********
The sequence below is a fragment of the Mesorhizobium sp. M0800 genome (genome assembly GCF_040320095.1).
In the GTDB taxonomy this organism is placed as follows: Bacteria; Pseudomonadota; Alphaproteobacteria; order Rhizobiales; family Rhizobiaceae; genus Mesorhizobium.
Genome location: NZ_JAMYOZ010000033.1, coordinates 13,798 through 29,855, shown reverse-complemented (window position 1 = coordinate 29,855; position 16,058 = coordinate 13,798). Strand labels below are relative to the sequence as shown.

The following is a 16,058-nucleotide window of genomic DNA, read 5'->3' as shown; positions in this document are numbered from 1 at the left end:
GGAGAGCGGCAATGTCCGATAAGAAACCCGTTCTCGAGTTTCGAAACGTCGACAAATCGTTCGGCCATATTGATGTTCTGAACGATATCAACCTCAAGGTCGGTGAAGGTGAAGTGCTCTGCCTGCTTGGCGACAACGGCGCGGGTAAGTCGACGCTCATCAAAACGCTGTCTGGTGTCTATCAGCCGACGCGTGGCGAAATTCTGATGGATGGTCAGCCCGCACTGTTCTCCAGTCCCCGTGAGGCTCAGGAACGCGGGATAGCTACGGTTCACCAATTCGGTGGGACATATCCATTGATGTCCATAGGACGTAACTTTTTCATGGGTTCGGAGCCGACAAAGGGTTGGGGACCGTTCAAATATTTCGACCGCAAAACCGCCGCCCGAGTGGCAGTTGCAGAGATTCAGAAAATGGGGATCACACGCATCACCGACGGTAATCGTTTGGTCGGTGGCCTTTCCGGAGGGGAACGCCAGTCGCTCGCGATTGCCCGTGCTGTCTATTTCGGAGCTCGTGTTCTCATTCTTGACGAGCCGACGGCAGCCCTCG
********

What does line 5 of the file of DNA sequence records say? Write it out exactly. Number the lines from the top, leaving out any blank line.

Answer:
GGAGAGCGGCAATGTCCGATAAGAAACCCGTTCTCGAGTTTCGAAACGTCGACAAATCGTTCGGCCATATTGATGTTCTGAACGATATCAACCTCAAGGTCGGTGAAGGTGAAGTGCTCTGCCTGCTTGGCGACAACGGCGCGGGTAAGTCGACGCTCATCAAAACGCTGTCTGGTGTCTATCAGCCGACGCGTGGCGAAATTCTGATGGATGGTCAGCCCGCACTGTTCTCCAGTCCCCGTGAGGCTCAGGAACGCGGGATAGCTACGGTTCACCAATTCGGTGGGACATATCCATTGATGTCCATAGGACGTAACTTTTTCATGGGTTCGGAGCCGACAAAGGGTTGGGGACCGTTCAAATATTTCGACCGCAAAACCGCCGCCCGAGTGGCAGTTGCAGAGATTCAGAAAATGGGGATCACACGCATCACCGACGGTAATCGTTTGGTCGGTGGCCTTTCCGGAGGGGAACGCCAGTCGCTCGCGATTGCCCGTGCTGTCTATTTCGGAGCTCGTGTTCTCATTCTTGACGAGCCGACGGCAGCCCTCG